Nopony halted her this time. The guards remained as frozen as statues, and none of the hoofmaidens or scribes or other functionaries paid her more than cursory notice. She was free to leave. Free to stay. Free to do as she pleased.

She went looking for the Princess.

Sunset found Celestia a hundred times before she got to Her. The Princess was etched into stone. Cast in bronze. Depicted on tapestries and stained glass, captured in oils and watercolours. One hallway was flanked by two rows of statues of the Alicorn. A stairwell landing held the oldest surviving depiction of Her: a triumphant, spread-winged pose, now chipped and worn and headless and three-legged.

Sunset looked up past the thing, only to catch sight of an intricate painting on the ceiling depicting the Sisters battling King Sombra. She sighed.

Eventually Sunset emerged back into the rain, which was falling harder now. At first she warded off the wet with a dome of magic, but she soon gave up and let it soak her to the skin. Her mane hung heavy, clinging to her neck. Her tail dragged.

She plodded along a high rooftop walkway that offered a commanding view of the entire capital and the lush vista below; Sunset kept her eyes on the stone in front of her hooves. She soon stopped at a crenelated tower-top and sat. A shiver made her wince.

Just then, a long-lost, soothing warmth touched her back. An even, golden, sunny heat that made her Cutie Marks tingle and her horn hum.

Sunset tensed and straightened, her reddened eyes wide. She cast about for the Princess, sure She’d be there again, finally uncloaked in all Her majesty and ready to apologize for Her cruel and sickening prank.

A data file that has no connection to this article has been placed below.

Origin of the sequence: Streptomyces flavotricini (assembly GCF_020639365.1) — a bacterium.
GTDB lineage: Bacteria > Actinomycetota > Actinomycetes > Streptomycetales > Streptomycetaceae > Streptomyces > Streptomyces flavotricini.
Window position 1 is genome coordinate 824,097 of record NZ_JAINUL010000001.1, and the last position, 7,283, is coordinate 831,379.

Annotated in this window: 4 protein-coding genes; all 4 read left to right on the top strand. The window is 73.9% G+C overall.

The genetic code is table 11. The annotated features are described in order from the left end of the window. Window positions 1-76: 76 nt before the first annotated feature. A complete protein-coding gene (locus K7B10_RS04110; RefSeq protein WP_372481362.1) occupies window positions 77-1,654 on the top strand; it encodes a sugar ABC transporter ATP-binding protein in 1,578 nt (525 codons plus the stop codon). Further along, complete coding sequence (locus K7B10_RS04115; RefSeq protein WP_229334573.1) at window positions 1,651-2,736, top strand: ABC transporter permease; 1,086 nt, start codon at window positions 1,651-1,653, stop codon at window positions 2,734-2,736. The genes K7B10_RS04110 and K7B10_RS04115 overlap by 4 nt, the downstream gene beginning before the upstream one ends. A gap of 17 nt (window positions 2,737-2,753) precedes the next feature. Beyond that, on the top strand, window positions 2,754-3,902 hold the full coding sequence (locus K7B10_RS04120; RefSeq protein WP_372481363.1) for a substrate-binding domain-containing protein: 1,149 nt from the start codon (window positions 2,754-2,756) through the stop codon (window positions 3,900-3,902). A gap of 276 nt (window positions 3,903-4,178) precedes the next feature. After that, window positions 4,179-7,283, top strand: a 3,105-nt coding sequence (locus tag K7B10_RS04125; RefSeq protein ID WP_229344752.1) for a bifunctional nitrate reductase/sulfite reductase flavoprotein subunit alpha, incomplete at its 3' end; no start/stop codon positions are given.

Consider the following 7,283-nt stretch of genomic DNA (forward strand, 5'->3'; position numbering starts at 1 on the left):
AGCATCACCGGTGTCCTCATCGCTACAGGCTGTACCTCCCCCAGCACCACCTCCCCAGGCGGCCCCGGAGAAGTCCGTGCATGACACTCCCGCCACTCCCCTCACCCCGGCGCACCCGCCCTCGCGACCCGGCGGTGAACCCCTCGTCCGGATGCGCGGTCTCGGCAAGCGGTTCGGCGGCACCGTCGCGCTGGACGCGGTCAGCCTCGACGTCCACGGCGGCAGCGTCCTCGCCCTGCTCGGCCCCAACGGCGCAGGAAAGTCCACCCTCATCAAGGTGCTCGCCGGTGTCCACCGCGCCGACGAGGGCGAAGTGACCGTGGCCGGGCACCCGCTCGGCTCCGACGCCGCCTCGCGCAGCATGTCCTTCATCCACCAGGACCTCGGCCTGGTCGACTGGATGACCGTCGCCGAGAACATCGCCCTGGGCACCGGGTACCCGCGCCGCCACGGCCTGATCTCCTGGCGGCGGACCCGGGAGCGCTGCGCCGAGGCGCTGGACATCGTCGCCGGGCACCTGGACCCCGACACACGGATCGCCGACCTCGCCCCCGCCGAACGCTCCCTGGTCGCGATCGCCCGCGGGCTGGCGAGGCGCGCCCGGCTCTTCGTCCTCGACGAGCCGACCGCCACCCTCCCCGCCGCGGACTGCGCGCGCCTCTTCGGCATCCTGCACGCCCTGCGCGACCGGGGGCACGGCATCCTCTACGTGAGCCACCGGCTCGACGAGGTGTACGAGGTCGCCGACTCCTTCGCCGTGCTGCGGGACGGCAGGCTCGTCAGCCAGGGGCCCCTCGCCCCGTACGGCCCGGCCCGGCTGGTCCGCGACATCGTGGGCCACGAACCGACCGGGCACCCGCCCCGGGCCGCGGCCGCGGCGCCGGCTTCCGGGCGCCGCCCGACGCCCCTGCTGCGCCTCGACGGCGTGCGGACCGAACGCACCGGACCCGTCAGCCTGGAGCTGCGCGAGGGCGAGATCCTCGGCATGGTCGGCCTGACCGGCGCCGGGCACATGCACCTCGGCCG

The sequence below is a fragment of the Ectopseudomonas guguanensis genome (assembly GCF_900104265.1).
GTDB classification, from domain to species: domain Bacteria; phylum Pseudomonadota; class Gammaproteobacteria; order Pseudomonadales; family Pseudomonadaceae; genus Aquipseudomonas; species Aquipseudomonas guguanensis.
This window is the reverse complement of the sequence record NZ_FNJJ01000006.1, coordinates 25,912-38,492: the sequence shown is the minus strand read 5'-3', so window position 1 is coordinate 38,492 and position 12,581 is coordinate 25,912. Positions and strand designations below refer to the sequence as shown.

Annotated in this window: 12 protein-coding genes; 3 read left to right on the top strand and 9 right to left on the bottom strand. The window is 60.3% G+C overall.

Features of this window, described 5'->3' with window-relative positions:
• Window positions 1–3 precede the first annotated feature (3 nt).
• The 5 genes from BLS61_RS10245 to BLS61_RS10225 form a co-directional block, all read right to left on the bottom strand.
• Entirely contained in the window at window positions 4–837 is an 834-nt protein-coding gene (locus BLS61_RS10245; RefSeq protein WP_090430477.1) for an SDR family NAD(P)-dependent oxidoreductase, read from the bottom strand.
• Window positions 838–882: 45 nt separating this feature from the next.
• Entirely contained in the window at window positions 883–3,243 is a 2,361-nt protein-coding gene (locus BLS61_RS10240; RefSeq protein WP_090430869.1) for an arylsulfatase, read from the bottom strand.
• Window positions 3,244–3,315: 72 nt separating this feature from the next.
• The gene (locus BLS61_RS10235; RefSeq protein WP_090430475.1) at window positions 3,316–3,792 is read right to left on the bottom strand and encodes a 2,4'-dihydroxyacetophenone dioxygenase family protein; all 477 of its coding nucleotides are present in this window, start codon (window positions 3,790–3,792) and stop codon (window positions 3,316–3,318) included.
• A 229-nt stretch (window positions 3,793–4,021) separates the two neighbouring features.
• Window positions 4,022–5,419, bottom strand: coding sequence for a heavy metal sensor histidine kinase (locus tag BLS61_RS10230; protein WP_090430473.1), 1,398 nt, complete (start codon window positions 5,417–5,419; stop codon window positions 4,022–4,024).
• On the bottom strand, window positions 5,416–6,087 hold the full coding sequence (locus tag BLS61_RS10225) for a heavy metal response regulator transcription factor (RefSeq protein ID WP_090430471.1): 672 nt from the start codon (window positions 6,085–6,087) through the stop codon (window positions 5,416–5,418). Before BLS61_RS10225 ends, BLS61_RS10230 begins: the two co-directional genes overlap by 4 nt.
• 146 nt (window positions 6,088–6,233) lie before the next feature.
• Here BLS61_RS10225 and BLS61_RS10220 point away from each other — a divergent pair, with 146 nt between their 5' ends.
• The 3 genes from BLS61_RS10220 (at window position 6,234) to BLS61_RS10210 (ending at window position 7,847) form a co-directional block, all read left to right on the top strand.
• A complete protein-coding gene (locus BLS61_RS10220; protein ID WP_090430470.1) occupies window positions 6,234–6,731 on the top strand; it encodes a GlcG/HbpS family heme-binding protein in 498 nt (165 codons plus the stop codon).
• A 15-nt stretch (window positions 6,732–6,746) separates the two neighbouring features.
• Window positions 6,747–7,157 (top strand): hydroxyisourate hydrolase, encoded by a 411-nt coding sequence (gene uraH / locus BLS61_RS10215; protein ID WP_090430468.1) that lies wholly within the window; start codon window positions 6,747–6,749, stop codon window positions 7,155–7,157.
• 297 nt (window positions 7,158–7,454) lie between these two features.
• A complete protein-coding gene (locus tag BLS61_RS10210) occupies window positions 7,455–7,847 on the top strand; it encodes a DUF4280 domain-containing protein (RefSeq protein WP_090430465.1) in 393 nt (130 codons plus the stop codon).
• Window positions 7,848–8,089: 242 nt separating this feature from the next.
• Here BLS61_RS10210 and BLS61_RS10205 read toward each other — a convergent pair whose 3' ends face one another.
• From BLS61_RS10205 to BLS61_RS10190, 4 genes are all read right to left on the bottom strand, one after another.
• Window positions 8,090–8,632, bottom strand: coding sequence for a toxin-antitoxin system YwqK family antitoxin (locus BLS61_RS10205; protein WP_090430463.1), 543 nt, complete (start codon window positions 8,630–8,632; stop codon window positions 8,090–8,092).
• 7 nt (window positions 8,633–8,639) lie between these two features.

Sunset frowned. Facing the warmth pointed her at a nearby, higher tower, and when the warmth grew stronger, Sunset looked up.

The Princess was there.

Sunset cantered as quickly as she could across the walkways and up the spiral stairs, past a triple row of guards who shifted as if to block her path but then drew back upon recognizing her. She passed the open glass doors and trotted out onto a vast stone balcony.

Celestia stood near the edge facing west, with Her wings spread wide and Her horn pointed skyward. Her ancient, divine magic flowed and pulsed around Her like molten gold. The Pegasi above respectfully ensured that no rain fell upon the balcony itself.

Slowly, smoothly, as naturally as in the world beyond the mirror, the Sun pulled down below the clouds and slipped toward the horizon until it set the sky ablaze.

Sunset sat in silence and watched her namesake, basking in the Princess’s power. The heat of the magic soothed her injuries.

The Sun was gone, now only a fiery pink memory at the edge of the world. On the tower at the far side of the Palace, Princess Luna started calling forth the night and raising the Moon. Celestia waved a wing to Her sister and offered a warm smile.

From her closer vantage point Sunset watched Celestia’s tail flick slightly and Her alabaster hide subtly twitch. She saw the blazing golden aura waver a little, like heat-haze.

Only when the waning Moon had risen and Luna had trotted back down into the Palace did Celestia end the display.

She fell to her knees.


Sunset galloped over to the Princess and offered support while she struggled to sit upright. Up close, right against her, Sunset felt the shocking contrast between the near-painful heat of Celestia’s golden peytral, and the sickly cold of her trembling, beautiful hide.

It took Celestia three tries to rise. Her weight threatened to bowl Sunset over, but the far smaller Unicorn fixed her stance and pushed as hard as she could until the Princess was vertical again, wobble-kneed and droop-winged and shivering. Her shaking made her golden shoes scrape against the stone floor. Her breath came in short little wheezes.